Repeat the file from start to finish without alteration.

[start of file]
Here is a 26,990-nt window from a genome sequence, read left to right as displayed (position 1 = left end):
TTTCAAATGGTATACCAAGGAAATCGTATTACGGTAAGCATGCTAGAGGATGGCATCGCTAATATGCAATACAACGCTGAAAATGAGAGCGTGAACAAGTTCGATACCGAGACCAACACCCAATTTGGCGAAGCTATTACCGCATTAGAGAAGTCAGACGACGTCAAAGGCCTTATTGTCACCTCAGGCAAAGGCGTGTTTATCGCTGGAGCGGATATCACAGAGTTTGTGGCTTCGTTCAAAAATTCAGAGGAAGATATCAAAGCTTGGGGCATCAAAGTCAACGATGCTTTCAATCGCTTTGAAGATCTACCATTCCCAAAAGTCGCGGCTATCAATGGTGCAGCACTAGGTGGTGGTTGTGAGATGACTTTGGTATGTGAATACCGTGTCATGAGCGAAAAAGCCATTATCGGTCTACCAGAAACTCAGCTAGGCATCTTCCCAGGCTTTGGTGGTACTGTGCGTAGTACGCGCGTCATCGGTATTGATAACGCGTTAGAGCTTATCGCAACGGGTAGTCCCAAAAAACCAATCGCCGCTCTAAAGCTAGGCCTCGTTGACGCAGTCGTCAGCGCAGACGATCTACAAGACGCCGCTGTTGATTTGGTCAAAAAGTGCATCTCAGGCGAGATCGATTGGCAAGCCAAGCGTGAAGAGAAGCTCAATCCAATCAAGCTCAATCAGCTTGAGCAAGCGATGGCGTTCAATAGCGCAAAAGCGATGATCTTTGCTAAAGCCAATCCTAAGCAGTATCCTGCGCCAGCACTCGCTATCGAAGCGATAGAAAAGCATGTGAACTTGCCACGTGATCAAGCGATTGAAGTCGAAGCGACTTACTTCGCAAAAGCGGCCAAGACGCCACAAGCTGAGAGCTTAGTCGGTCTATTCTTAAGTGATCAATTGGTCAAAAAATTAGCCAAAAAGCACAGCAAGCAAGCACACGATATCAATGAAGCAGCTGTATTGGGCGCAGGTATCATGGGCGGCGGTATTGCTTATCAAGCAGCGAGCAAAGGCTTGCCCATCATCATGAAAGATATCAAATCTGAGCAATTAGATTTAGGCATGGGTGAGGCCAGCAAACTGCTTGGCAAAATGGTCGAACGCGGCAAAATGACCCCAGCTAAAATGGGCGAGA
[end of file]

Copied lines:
Here is a 26,990-nt window from a genome sequence, read left to right as displayed (position 1 = left end):
TTTCAAATGGTATACCAAGGAAATCGTATTACGGTAAGCATGCTAGAGGATGGCATCGCTAATATGCAATACAACGCTGAAAATGAGAGCGTGAACAAGTTCGATACCGAGACCAACACCCAATTTGGCGAAGCTATTACCGCATTAGAGAAGTCAGACGACGTCAAAGGCCTTATTGTCACCTCAGGCAAAGGCGTGTTTATCGCTGGAGCGGATATCACAGAGTTTGTGGCTTCGTTCAAAAATTCAGAGGAAGATATCAAAGCTTGGGGCATCAAAGTCAACGATGCTTTCAATCGCTTTGAAGATCTACCATTCCCAAAAGTCGCGGCTATCAATGGTGCAGCACTAGGTGGTGGTTGTGAGATGACTTTGGTATGTGAATACCGTGTCATGAGCGAAAAAGCCATTATCGGTCTACCAGAAACTCAGCTAGGCATCTTCCCAGGCTTTGGTGGTACTGTGCGTAGTACGCGCGTCATCGGTATTGATAACGCGTTAGAGCTTATCGCAACGGGTAGTCCCAAAAAACCAATCGCCGCTCTAAAGCTAGGCCTCGTTGACGCAGTCGTCAGCGCAGACGATCTACAAGACGCCGCTGTTGATTTGGTCAAAAAGTGCATCTCAGGCGAGATCGATTGGCAAGCCAAGCGTGAAGAGAAGCTCAATCCAATCAAGCTCAATCAGCTTGAGCAAGCGATGGCGTTCAATAGCGCAAAAGCGATGATCTTTGCTAAAGCCAATCCTAAGCAGTATCCTGCGCCAGCACTCGCTATCGAAGCGATAGAAAAGCATGTGAACTTGCCACGTGATCAAGCGATTGAAGTCGAAGCGACTTACTTCGCAAAAGCGGCCAAGACGCCACAAGCTGAGAGCTTAGTCGGTCTATTCTTAAGTGATCAATTGGTCAAAAAATTAGCCAAAAAGCACAGCAAGCAAGCACACGATATCAATGAAGCAGCTGTATTGGGCGCAGGTATCATGGGCGGCGGTATTGCTTATCAAGCAGCGAGCAAAGGCTTGCCCATCATCATGAAAGATATCAAATCTGAGCAATTAGATTTAGGCATGGGTGAGGCCAGCAAACTGCTTGGCAAAATGGTCGAACGCGGCAAAATGACCCCAGCTAAAATGGGCGAGA